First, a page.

Figure 1
FIGURE 1. Effect of click polarity and intensity on the ABR obtained from an older individual.

Possible interaction of age with stimulus level and polarity. Stimulus level is an obvious factor in determining ABR latencies, and it interacts with stimulus polarity.49 Stimulus polarity itself has a significant effect on the ABR in the older population,50 yet stimulus polarity has not been reported in some studies. Stimulus polarity can interact with intensity and can affect latencies, interpeak latencies, amplitude ratios, and waveform morphology.50 The morphological changes in the wave IV-V complex (Figure 1) due to stimulus polarity can lead to contrary results such as age-related shortening and lengthening of latencies, as reported by Johannsen and Lehn.48

Interaction of age and stimulus rate. Another important factor that determines the effect of age on ABR latencies is stimulus rate. Age effects tend to be more pronounced at higher click-repetition rates.44,45,51 When very slow rates (eg, 5.1 per second) are used to elicit the ABR, no significant differences in latencies appear in the older and younger groups.52 This supports the notion that the aging auditory system may be able to process slower stimuli but may have difficulty in keeping up with stimuli occurring at faster rates.

Interaction of age and gender. Gender also has an impact on determining the age effect. The age-related prolongation of latencies is more prominent in men.23,24,26,27,34,53,54 When only men are included in the study, significant prolongation of latencies is reported with age,30 even in the presence of a small sample size.28 On the other hand, age effects seem to disappear when the sample size for each age group is small and the sample includes both men and women,43 or when it includes only women.55

Possible factors that may cause the age-gender interaction are difference in hormones; use of estrogen by older women56; more noise exposure in men, causing subtle damage to outer hair cells; differences in head and brain size; and difference in whole body temperature.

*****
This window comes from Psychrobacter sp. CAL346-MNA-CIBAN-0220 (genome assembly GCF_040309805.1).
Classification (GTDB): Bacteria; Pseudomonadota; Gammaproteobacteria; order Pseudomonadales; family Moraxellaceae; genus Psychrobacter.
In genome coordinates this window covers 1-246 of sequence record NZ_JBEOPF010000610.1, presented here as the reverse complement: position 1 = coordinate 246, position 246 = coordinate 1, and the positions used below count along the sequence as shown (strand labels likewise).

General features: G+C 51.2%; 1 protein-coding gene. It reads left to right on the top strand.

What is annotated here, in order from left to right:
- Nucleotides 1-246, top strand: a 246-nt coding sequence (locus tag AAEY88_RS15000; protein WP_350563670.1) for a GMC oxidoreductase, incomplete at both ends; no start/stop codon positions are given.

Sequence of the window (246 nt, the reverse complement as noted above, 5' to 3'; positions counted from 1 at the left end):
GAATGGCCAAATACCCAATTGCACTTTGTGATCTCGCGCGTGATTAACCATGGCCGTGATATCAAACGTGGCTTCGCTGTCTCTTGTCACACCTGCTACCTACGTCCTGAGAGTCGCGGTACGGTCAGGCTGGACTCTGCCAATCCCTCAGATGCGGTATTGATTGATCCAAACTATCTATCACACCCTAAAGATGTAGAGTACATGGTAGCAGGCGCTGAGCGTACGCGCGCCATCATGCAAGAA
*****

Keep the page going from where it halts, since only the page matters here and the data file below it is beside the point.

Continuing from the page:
Interaction of age and hearing loss. Another important factor that determines the age-related effect of ABR latencies is hearing loss. In the presence of sensory hearing loss, wave V latencies yielded with clicks are best predicted by hearing thresholds in the 4- to 8-kHz region.57 Subjects with high-frequency hearing loss (4 to 8 kHz) show a greater wave I latency increase than wave V latency increase, which results in a reduced I-V interval.26,58,59

This reduction of the wave I-V interval may occur due to the fact that wave I is predominantly generated from the more basal cochlear regions, whereas wave V comes from broader regions of the cochlea that include the apical regions.60 Age and high-frequency presbycusic hearing loss have opposite effects on the I-V interval; age prolongs it and hearing loss shortens it.26

Several studies have failed to match auditory sensitivity in the 4 kHz and/or 8 kHz region in the younger and older groups.41,55,61 This may be why some studies that included participants with hearing loss failed to find an age effect on the interpeak I-V latencies.40,47 If the hearing loss dominates the interpeak wave I-V interval, then the interval may appear even shorter in older individuals.61,62 On the other hand, if the age effect dominates the I-V interval, then a longer interval may be seen in older individuals, even in the presence of hearing loss.32,54 When auditory sensitivity is normal, older individuals show longer wave V latencies when compared to younger adults.63,64

In addition, gender interacts with hearing loss; men show more change in wave V latency with increasing hearing loss compared to women.36 The direction of the gender and hearing loss interaction for the I-V interval depends on how the data is plotted. When data is plotted as a function of auditory thresholds at 4 kHz, the interval seems to shorten with hearing loss in women, but not in men. When the data is plotted as a function of the average thresholds at 4 and 8 kHz, the I-V interval shortens more in men than in women.36

ABR results with sufficient control of auditory sensitivity. Investigators who have attempted to control for high-frequency hearing loss above 4 kHz have shown a significant effect of age on ABR latencies.

Sturzebecher and Werbs34 included 69 women and 86 men in their study. The participants were divided into three age groups. The first group included individuals younger than age 35 and their pure tone average (PTA, at 2, 4, and 6 kHz) was 7.3 dB. The second group included participants in the age range of 35 to 49 years and had a PTA of 10.6 dB. The third group included individuals above the age of 50 years with a PTA of 12.8 dB. Significant differences between the first (below 35 years) and the third (above 50 years) group were found for latencies of waves III and V and the interpeak latencies of I-V and III-V in men, and for the wave V latency in women.

Elberling and Parbo26 obtained ABRs from 235 men and 249 women aged 20 to 80 years. They used the averaged thresholds at 4 and 8 kHz as an index for the high-frequency hearing loss and conducted multiple regression analyses to evaluate the effect of age and hearing loss. They showed that, although hearing loss shortens the I-V interval, age increases both the I-V and I-III intervals.